Tracking Africa's Largest Butterfly on the Hilltops of Liberia

The giant African swallowtail Robert Nash via Wikimedia Commons CC BY-SA 2.5

Little is known about Africa's largest butterfly, the giant African swallowtail.

But scientists do know that Papilio antimachus is in decline due to habitat destruction and it is also poached by insect collectors, who seek it for its beautiful, orange and black wings. One specimen recently sold for $1,000 on eBay, says Szabolcs Sáfián, who studies butterflies at the University of West Hungary.

As it glides about on elegant wings that can measure 10 inches or more tip to tip, the swallowtail almost looks like a bird, Sáfián says. It uses these wings to fly high above the canopy of rain forests in western and central Africa during much of the year, making it difficult to study. During the course of a recent expedition to study butterflies in the Nimba Mountains, in north-central Liberia, Sáfián noticed that during the breeding season, male swallowtails congregate on grassy hilltops.

He realized that this presented a rare opportunity to learn more about the swallowtails. What if he could, at this time, attach monitors to the insects that would allow him to study exactly where they went?

He floated this suggestion on ResearchGate, a social network for scientists, and several researchers guided him toward the right type of transmitter.

Sáfián's initial tests found that the 0.2 gram-GPS monitors he decided upon can be safely attached to the swallowtails and don't interfere with flight. In February he plans to test the devices on dozens of butterflies in the Nimba Mountains, and he plans to put up radio towers in the rugged area that should allow the researchers to track the butterflies' movements over an area of 1,500 acres, he says.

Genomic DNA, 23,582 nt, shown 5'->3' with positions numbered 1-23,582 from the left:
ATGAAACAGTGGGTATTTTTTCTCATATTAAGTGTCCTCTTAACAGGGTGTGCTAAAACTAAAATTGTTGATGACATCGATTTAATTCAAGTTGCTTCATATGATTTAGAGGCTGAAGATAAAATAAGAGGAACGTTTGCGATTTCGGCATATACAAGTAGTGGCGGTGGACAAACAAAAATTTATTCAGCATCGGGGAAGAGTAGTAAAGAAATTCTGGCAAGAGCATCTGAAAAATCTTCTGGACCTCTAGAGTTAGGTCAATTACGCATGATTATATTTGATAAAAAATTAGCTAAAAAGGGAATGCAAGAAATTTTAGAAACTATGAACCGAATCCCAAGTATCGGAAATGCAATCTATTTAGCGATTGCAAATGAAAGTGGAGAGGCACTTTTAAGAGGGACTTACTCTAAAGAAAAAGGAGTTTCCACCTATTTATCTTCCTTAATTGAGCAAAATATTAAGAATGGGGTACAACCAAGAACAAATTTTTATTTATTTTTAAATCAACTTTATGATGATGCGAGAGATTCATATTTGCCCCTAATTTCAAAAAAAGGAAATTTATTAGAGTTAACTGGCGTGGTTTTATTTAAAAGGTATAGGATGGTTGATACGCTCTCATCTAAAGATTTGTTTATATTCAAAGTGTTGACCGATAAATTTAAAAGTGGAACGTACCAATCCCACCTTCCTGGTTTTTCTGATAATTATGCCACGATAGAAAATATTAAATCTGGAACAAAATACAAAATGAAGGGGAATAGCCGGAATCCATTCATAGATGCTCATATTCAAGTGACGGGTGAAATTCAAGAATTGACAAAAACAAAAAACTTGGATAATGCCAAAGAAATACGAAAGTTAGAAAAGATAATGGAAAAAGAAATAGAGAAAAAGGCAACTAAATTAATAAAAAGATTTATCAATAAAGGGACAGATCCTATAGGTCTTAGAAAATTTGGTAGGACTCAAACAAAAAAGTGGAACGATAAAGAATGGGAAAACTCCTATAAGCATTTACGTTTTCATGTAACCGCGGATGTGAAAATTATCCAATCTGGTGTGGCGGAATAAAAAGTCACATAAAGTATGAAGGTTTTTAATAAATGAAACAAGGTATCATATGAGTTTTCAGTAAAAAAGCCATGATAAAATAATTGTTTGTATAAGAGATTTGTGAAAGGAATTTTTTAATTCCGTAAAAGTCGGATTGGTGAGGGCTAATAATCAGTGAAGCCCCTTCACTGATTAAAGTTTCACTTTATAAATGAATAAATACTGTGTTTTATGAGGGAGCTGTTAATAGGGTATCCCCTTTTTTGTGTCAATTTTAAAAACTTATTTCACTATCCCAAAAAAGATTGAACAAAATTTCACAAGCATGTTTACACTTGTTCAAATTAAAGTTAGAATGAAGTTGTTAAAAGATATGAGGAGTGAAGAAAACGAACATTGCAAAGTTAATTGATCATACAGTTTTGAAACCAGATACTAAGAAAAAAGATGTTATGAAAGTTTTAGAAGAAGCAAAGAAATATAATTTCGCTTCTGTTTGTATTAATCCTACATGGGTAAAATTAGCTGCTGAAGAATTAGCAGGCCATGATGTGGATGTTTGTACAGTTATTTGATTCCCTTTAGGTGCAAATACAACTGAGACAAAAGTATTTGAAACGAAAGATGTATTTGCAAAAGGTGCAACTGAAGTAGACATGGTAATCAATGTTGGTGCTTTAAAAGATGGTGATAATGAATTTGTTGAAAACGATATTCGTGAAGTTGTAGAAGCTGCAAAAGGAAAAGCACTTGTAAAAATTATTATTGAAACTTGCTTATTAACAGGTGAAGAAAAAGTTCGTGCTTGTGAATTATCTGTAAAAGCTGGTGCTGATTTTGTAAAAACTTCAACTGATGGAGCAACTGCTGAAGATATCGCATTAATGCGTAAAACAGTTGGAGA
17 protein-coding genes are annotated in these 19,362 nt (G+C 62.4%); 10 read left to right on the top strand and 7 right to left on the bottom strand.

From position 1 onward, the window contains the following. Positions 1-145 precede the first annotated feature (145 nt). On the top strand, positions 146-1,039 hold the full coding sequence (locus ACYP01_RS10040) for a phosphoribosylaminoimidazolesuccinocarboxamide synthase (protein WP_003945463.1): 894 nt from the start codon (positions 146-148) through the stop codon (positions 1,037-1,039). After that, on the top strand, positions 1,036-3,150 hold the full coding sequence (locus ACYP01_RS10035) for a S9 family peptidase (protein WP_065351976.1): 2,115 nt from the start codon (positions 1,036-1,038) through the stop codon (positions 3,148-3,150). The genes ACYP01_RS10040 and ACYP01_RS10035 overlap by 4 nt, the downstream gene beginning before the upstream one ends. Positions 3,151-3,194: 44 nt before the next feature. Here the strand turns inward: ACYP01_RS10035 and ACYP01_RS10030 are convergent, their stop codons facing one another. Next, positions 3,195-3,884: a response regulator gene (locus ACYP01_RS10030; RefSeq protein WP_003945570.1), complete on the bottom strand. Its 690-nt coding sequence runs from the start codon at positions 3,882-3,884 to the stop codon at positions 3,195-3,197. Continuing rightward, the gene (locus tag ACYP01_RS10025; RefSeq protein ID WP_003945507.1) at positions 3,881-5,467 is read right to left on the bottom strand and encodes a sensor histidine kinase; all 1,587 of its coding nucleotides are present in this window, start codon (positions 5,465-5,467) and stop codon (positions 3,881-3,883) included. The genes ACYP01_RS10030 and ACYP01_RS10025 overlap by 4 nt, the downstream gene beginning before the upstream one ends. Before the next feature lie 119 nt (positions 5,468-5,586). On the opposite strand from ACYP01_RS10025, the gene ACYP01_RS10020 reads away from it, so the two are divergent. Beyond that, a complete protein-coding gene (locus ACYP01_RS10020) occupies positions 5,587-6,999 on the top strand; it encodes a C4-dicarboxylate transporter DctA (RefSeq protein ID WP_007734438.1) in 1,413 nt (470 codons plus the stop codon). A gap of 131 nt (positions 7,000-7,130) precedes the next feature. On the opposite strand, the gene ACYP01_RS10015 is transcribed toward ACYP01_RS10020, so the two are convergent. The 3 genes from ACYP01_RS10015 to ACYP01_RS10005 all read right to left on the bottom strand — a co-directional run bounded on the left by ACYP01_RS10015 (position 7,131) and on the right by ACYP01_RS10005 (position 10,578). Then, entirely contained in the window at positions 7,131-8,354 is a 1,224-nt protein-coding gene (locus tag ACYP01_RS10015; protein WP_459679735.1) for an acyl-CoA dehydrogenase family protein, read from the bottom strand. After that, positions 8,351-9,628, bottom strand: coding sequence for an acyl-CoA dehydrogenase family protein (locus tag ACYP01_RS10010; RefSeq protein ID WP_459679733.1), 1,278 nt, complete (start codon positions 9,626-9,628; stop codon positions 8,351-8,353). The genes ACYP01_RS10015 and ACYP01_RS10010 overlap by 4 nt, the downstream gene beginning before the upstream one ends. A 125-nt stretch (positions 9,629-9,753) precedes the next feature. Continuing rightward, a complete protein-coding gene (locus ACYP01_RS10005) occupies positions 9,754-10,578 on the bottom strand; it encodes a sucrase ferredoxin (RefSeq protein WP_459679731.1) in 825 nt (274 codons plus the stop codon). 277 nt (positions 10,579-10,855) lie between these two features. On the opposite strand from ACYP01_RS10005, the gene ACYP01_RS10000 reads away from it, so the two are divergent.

This will help researchers better understand the butterfly's biology and perhaps even help them classify their conservation status, Sáfián says. They are currently thought to be rare but are listed as "data deficient" by the International Union for Conservation of Nature, an environmental group.

The north-central region of Liberia, where the swallowtail is found, hosts a high level of biodiversity, and much of the area is in a protected park known as the Mount Nimba Strict Nature Reserve. ArcelorMittal, a Luxembourg-based multinational steel corporation, operates a nearby mine, has paid for several ecological studies of the area's species and is supporting Sáfián's swallowtail-tracking work, he says. The Ebola outbreak in Liberia and neighboring countries has forced Sáfián to twice postpone the anticipated beginning of his project, but he still plans to initiate it in February.

The giant swallowtails have no known natural predators besides humans, because their bodies contain chemicals called glycosides that are quite toxic, says Sáfián. They can also spray a cloud of foul-smelling chemicals into the air if disturbed.

"Eating one would almost certainly kill you," Sáfián says. Luckily, he just plans to study them.

A sketch of the male and female giant African swallowtail, using the old scientific name for the species (Druryia antimachus) Robert Henry Fernando Rippon